Jul 17 2020

“Where the Music Comes From”

A highlight of Penn State University Concert Choir’s tour of Germany was singing Bach’s music in the very places where it was written. Dr. Christopher Kiver, Professor of Music and Director of Choral Activities, Penn State University, tells us more.

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In May 2019, the Penn State University Concert Choir undertook a ten-day concert tour of eastern Germany. Arriving in Frankfurt, the choir visited Gotha, Eisenach, Römhild, Leipzig, Görlitz, Bautzen, and Berlin, performing music by German and American composers with a number of works composed by composers associated with some of these locations.

We presented three evening performances and two lunchtime concerts to large and appreciative audiences – one audience demanded five encores! In total, the audiences donated more than €5,000 to various charitable groups, helping with everything from building renovations to buying a minivans to help transport unhoused clients to job interviews.

We were fortunate the tour took in everything from medieval towns to the capital city. While we experienced wonderful tours, sight-seeing, opportunities to attend concerts and sample lots of fabulous German food, the highlight was taking a mini “pilgrimage” of towns associated with Johann Sebastian Bach.

Visiting the Bach Memorial at the Thomaskirche in Leipzig, Germany. Photo by Marianne Swienink-Havard

Beginning in Eisenach with the wonderful Bach museum (Bachhaus), based in the house where Bach spent his childhood years, the museum boasts autograph scores, books and bibles owned by Bach, and informative short movies. Visitors are treated to a fascinating demonstration and explanation of period keyboard instruments. While on a guided tour of the town, we gave an impromptu performance in the Georgenkirche of Bach’s motet Lobet den Herrn, standing around the composer’s baptismal font. While that was exciting, singing in the Thomaskirche in Leipzig was incredible. After giving a lunchtime performance there, we were honored to be invited to sing around the composer’s grave.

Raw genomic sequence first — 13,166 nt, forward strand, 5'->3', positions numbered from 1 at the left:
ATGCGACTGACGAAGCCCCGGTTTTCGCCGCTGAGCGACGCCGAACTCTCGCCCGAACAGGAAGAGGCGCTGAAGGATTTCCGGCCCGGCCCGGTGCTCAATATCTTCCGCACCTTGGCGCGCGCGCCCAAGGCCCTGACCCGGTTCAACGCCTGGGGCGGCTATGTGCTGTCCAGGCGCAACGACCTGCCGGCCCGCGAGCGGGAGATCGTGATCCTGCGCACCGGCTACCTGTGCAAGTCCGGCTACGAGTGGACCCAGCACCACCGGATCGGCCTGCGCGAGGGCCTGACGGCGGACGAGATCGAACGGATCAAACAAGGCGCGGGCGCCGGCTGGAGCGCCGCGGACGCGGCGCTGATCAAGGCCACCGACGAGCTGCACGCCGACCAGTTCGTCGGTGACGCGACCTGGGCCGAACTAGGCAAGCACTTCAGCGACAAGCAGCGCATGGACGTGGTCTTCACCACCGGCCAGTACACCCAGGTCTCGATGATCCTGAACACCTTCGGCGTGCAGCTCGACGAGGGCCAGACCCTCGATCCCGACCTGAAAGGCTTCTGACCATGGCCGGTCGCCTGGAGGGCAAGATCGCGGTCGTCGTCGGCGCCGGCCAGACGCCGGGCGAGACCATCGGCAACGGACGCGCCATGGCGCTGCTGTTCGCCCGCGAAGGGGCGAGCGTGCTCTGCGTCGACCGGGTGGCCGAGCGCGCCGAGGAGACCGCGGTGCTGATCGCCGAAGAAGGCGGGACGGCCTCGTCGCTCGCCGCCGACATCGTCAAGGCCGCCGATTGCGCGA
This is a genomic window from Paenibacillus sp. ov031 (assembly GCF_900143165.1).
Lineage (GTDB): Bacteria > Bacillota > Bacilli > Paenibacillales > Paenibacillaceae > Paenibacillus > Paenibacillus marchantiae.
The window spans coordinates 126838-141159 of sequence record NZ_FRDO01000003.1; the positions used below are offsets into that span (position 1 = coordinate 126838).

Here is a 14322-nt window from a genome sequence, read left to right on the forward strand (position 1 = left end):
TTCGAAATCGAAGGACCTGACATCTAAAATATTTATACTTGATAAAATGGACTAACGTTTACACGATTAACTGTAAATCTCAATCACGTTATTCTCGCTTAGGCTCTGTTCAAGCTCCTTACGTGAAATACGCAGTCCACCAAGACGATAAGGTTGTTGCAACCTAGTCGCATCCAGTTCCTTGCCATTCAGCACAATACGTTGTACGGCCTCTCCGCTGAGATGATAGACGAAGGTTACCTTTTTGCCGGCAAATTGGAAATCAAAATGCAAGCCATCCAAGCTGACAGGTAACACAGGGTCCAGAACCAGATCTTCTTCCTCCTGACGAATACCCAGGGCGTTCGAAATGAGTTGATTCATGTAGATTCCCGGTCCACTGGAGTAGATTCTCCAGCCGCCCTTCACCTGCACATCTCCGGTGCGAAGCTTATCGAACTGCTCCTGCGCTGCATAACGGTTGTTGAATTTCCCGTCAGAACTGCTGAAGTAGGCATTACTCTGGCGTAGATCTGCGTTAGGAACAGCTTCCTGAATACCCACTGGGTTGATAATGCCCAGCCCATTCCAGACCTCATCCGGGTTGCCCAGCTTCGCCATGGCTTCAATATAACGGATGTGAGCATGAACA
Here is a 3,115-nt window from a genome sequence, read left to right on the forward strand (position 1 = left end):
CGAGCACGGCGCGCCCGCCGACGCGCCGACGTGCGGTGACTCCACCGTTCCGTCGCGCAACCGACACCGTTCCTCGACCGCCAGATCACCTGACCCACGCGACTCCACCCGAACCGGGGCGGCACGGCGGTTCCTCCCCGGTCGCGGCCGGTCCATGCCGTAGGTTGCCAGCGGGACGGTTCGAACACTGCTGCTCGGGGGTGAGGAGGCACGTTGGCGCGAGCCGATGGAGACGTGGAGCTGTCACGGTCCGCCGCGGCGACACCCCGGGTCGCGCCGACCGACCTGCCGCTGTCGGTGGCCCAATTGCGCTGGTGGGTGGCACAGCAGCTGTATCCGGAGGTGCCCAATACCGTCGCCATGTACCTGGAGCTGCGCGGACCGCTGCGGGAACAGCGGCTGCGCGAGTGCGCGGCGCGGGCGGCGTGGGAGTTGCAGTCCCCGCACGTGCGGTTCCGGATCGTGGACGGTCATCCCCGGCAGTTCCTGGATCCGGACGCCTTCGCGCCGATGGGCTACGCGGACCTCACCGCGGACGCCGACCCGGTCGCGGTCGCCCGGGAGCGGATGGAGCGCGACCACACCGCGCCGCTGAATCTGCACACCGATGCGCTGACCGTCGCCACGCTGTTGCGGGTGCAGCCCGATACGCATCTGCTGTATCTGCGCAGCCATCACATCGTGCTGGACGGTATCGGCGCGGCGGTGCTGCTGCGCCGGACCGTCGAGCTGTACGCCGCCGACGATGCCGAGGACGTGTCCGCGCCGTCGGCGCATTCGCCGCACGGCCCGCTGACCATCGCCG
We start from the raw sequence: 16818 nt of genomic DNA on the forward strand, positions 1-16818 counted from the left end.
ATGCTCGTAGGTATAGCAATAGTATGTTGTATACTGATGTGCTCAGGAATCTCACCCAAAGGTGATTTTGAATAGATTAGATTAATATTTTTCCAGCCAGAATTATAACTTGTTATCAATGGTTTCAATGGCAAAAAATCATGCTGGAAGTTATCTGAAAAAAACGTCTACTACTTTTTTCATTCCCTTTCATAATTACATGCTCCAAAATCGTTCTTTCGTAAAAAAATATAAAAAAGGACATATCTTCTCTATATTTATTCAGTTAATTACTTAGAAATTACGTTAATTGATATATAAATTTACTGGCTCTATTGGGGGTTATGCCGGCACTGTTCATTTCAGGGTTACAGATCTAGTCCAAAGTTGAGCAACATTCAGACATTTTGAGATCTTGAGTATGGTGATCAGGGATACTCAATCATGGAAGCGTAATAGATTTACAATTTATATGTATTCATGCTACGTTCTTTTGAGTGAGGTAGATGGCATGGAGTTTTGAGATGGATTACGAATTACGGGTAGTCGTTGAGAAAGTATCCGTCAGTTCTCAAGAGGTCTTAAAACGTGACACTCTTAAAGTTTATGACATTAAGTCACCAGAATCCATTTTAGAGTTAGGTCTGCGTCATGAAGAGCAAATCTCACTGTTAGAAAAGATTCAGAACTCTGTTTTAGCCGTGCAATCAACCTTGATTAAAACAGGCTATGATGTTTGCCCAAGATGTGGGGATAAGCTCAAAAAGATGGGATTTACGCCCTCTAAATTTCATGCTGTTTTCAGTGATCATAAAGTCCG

An impromptu sing around Bach’s baptismal font, at Georgenkirche in Eisenach. Photo by Marianne Swienink-Havard.

Reflecting on the tour, Lindsay Dudis, a sophomore voice major wrote, “It was amazing to see where the music came from and the beautiful landscapes and places which inspired it. Singing in the old churches was so amazing, voices seemed to echo not only through the walls, but through their history. The most touching part of tour for me was singing around Bach’s grave. It felt like going through the ultimate audition, but I felt so proud to be singing thank you to someone who fathered music. I, along with many others, cried in thanks.”

Singing around Bach’s grave while visiting the Thomaskirche in Leipzig, Germany. Photo by Marianne Swienink-Havard.

Later that day we were fortunate enough to hear the resident choir (boys and men) of the church sing during a worship service. Closing my eyes, with beautiful sounds resonating around the sanctuary, I was most moved contemplating the history of the choir and imagining Bach himself leading the music.

In almost every town and city, it seemed every tour guide and many locals proudly claimed Bach as being their composer, that their community had a stronger claim on Bach than anyone else in Germany!  Such pride and knowledge of choral music carried over into our performances as every audience seemed to connect deeply to the music we performed – they weren’t coming to watch us because they knew of us or were supporting family or friends, they were coming to support the music.

At one concert, we sang Abschied vom Walde by Mendelssohn and announcing the title alone drew applause. The students saw that many in the audience were singing along, some with tears streaming down their cheeks. The length and warmth of applause was also unlike anything we have ever experienced in the United States, so it was especially pleasing for students to experience a remarkably different artistic culture.

Our tour will live long in the memory for all concerned.  Jared Kehler, a senior in Film and Video, wrote, “We were able to perform in some amazing venues, with intricate designs, amazing acoustics and, most importantly, enthusiastic audiences…I certainly will not forget about this fantastic experience!”

I have undertaken numerous tours as student and teacher, and this was by far the most rewarding, musically, culturally and socially.  Thanks to a well-planned itinerary, students now have an excellent understanding of the history and culture of this part of Germany.

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